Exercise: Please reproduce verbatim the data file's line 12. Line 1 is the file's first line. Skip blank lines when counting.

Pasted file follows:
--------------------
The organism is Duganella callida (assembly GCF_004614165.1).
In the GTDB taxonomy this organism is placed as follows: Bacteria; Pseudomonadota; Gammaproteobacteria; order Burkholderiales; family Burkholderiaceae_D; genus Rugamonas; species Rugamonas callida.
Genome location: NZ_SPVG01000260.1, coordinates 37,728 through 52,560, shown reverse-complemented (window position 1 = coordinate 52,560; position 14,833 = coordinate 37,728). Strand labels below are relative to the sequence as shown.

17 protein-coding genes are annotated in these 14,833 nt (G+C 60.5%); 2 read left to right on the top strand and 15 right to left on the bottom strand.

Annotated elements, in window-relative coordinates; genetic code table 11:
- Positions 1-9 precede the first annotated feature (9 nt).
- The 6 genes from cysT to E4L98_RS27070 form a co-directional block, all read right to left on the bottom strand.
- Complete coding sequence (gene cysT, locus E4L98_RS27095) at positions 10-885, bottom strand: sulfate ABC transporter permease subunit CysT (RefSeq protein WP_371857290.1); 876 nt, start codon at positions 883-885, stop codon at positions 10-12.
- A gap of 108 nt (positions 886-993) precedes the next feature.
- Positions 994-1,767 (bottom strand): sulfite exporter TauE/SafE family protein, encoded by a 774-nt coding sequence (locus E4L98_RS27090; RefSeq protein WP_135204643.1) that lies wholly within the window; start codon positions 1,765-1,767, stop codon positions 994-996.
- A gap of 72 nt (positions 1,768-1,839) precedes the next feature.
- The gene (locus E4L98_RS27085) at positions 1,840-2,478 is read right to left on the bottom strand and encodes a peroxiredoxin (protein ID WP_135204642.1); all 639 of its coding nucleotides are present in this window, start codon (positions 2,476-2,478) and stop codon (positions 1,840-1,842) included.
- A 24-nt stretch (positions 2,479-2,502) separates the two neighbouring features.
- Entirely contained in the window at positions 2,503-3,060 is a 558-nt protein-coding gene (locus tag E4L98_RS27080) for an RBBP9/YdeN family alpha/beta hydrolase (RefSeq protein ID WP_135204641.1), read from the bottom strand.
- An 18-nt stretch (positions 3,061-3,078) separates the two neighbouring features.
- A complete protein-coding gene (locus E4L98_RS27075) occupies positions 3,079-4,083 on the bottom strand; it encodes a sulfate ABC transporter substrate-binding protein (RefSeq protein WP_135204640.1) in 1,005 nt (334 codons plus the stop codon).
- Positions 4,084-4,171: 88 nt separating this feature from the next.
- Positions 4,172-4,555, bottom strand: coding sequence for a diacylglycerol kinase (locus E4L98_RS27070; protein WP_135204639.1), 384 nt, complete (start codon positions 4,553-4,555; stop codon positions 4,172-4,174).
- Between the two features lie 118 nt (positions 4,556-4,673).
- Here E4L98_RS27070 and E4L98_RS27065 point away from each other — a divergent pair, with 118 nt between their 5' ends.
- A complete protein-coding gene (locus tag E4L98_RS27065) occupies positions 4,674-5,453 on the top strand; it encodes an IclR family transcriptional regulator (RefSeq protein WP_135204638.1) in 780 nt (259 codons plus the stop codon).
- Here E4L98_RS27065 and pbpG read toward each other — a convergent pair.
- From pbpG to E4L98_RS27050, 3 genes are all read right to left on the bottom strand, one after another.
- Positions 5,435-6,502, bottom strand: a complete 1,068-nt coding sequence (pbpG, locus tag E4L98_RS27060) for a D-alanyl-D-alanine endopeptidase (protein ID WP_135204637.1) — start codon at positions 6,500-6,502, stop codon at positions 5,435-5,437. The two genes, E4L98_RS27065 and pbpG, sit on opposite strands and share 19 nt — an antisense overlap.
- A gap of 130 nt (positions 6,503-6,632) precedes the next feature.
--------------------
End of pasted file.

- The gene (locus E4L98_RS27085) at positions 1,840-2,478 is read right to left on the bottom strand and encodes a peroxiredoxin (protein ID WP_135204642.1); all 639 of its coding nucleotides are present in this window, start codon (positions 2,476-2,478) and stop codon (positions 1,840-1,842) included.